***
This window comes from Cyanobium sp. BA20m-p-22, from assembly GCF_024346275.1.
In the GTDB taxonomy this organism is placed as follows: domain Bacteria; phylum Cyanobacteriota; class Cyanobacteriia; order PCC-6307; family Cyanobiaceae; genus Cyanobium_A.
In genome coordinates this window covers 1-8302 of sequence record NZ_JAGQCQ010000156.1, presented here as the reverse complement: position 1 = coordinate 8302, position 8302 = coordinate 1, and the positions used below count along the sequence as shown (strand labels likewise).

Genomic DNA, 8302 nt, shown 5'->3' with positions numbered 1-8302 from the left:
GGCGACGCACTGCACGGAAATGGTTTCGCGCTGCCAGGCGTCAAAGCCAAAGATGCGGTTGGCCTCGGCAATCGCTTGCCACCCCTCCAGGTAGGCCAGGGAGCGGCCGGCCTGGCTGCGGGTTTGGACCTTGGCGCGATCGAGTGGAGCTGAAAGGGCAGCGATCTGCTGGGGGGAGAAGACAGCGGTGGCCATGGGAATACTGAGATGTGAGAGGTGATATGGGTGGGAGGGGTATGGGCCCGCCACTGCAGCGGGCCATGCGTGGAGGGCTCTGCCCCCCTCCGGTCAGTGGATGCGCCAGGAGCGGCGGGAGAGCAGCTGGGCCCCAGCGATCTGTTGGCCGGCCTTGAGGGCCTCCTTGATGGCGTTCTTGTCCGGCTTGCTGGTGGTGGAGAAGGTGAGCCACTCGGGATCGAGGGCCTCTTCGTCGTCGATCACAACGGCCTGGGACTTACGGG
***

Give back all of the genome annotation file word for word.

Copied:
This window comes from Cyanobium sp. BA20m-p-22, from assembly GCF_024346275.1.
In the GTDB taxonomy this organism is placed as follows: domain Bacteria; phylum Cyanobacteriota; class Cyanobacteriia; order PCC-6307; family Cyanobiaceae; genus Cyanobium_A.
In genome coordinates this window covers 1-8302 of sequence record NZ_JAGQCQ010000156.1, presented here as the reverse complement: position 1 = coordinate 8302, position 8302 = coordinate 1, and the positions used below count along the sequence as shown (strand labels likewise).

Genomic DNA, 8302 nt, shown 5'->3' with positions numbered 1-8302 from the left:
GGCGACGCACTGCACGGAAATGGTTTCGCGCTGCCAGGCGTCAAAGCCAAAGATGCGGTTGGCCTCGGCAATCGCTTGCCACCCCTCCAGGTAGGCCAGGGAGCGGCCGGCCTGGCTGCGGGTTTGGACCTTGGCGCGATCGAGTGGAGCTGAAAGGGCAGCGATCTGCTGGGGGGAGAAGACAGCGGTGGCCATGGGAATACTGAGATGTGAGAGGTGATATGGGTGGGAGGGGTATGGGCCCGCCACTGCAGCGGGCCATGCGTGGAGGGCTCTGCCCCCCTCCGGTCAGTGGATGCGCCAGGAGCGGCGGGAGAGCAGCTGGGCCCCAGCGATCTGTTGGCCGGCCTTGAGGGCCTCCTTGATGGCGTTCTTGTCCGGCTTGCTGGTGGTGGAGAAGGTGAGCCACTCGGGATCGAGGGCCTCTTCGTCGTCGATCACAACGGCCTGGGACTTACGGG